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Home > Dogs > 9 Things to Do When a Neighbor Complains About Your Dog Barking

9 Things to Do When a Neighbor Complains About Your Dog Barking

barking dog

Dogs bark primarily as a means of communication. They might bark because they are afraid, anxious, or to let you know of something they perceive as being a threat. They can also bark because they’re bored or frustrated. Barking when you leave the house is a common sign of separation anxiety.

While some barking is to be expected and accepted, excessive barking can be a problem. If your neighbor complains, it is likely that the excessive barking is happening while you’re out of the house, which tends to mean separation anxiety, but before you can hope to address the problem, you really need to get a clearer picture of what is happening. This way, you can identify any potential cause, which will help you take steps to remedy the situation.

Below are nine things to do if your neighbor has complained about your dog barking.


The 9 Things You Can Do When Neighbors Complain About Your Dog Barking

1. Don’t Ignore the Problem

It is easy to get defensive or to ignore the problem in the hope it goes away when you get a complaint from a neighbor. But generally, neighbors don’t complain for no reason. And, because many dogs bark more when their humans are not home, it may be that your dog is causing a major noise disturbance when you’re not around to hear it. You need to address the problem before it escalates.

dog barking outdoor
Image Credit: Jne Valokuvaus, Shutterstock

2. Talk to Your Neighbor

Talk to your neighbor. Ask them how bad the problem is when it occurs, and apologize for the noise. Tell them that you will take action and try to limit the noise your dog makes. Hopefully, your neighbor will be understanding, and they may even work with you to help combat the problem.

3. Determine How Bad It Is

With that said, it is important not to just take your neighbor’s word for it. Speak to other neighbors and determine whether they can hear the problem. Set up a webcam or use an old phone or tablet and record your dog while you’re out of the house. Alternatively, you can get a video doorbell or security system and use this.

belgian sheepdog malinois barking
Image Credit: cynoclub, Shutterstock

4. Try to Identify the Cause

Separation anxiety is a common cause of excessive barking when an owner is not at home, but it is just one possible cause. Your dog could be getting startled or even scared while you’re out of the house. Or they might feel they need to protect the house from would-be intruders. If you can determine any triggers that set your dog off, you have a better chance of finding ways to avoid or eliminate those triggers.

5. Walk Before Work

If your dog is worn out when you leave the house, it will spend at least a portion of the time resting and recuperating. Get up a bit earlier and take your dog out. Alternatively, throw a toy around the backyard for ten minutes. This could be enough to at least prevent barking for the first hour or two of the day.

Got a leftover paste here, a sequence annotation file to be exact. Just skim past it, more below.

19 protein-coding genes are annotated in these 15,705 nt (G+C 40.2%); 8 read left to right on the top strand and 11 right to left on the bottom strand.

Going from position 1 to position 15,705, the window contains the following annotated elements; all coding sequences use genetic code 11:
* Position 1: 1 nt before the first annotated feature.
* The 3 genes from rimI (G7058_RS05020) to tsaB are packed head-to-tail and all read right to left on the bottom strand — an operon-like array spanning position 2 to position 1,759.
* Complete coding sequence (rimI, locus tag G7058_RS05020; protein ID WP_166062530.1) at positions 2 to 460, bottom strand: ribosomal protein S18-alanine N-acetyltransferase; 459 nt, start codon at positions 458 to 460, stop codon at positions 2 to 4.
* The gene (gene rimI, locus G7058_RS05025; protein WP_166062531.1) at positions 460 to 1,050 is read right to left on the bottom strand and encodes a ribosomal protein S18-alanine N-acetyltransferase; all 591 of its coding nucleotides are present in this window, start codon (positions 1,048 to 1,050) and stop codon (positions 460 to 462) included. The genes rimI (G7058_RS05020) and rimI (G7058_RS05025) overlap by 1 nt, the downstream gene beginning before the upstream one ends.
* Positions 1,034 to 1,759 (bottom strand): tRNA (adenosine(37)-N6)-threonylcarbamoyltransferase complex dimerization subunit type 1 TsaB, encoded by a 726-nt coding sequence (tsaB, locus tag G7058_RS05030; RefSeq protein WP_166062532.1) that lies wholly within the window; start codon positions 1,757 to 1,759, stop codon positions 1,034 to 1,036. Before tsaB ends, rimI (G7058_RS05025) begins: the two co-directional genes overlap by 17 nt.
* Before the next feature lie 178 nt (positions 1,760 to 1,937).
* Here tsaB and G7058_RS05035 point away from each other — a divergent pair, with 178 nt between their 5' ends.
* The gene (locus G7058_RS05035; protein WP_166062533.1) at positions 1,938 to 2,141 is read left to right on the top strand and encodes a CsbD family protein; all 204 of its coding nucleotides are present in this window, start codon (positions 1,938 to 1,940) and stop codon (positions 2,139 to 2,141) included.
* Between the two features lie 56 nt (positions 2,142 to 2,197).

woman walking beagle dog in the park
Image By: New Africa, Shutterstock

6. Hire a Dog Walker

Ideally, if you can come back at lunchtime to walk your dog, you should. This will wear them out again and provide them with a little bit of company and comfort from your presence. Alternatively, consider hiring a dog walker or joining a dog walking group that connects you to people that are looking for dogs to walk. It can cost money to use a professional dog walking service, but it could also repair a fractious relationship with your neighbors while ensuring your dog gets adequate exercise and stimulation throughout the day.

7. Offer More Toys

Frustration and boredom are among the possible causes of excessive dog barking, and by providing toys for your dog, you can keep them entertained and stimulate them mentally and physically. Try interactive toys that really engage a dog’s brain, rather than a ball or a stuffed toy. Balls can be an especially bad choice because if the ball rolls under the couch and your dog can’t reach it, it could become another source of frustration for your canine family member.

white and black dog playing with a yellow toy on the grass
Image By: Justin Veenema, Unsplash

8. Minimize Access to Windows and Doors

Some dogs watch out of the window and keep an eye on the doors to protect the home while their owners are out. Your dog could be seeing and reacting to every passerby and every car that drives past. Try closing curtains or preventing your dog from getting into the rooms at the front of the house. If they can’t see people walking past the house, they won’t perceive them as being a threat.

9. Consult a Canine Behaviorist

If your dog is barking because it suffers from separation anxiety, you may need help from a professional canine behaviorist to help overcome the problem. They will not only help teach your dog to cope better when you’re not around, but they will teach you the steps you need to take to improve the situation.

Welsh Corgi dog being punished for bad behavior
Image By: Vitalii Matokha, Shutterstock



Barking is a means of communication for dogs, and if your dog is barking excessively, you first need to determine what they are trying to communicate to you so that you can help them overcome any fear, anxiety, or other causes of barking. Speak to your neighbor and other neighbors, record your dog while you’re out, and ensure that they get plenty of exercise before you leave the house. If worse comes to worst, you can use the services of a canine behaviorist to help overcome any separation anxiety or other anxieties that cause barking.

Featured Image Credit: alexei_tm, Shutterstock

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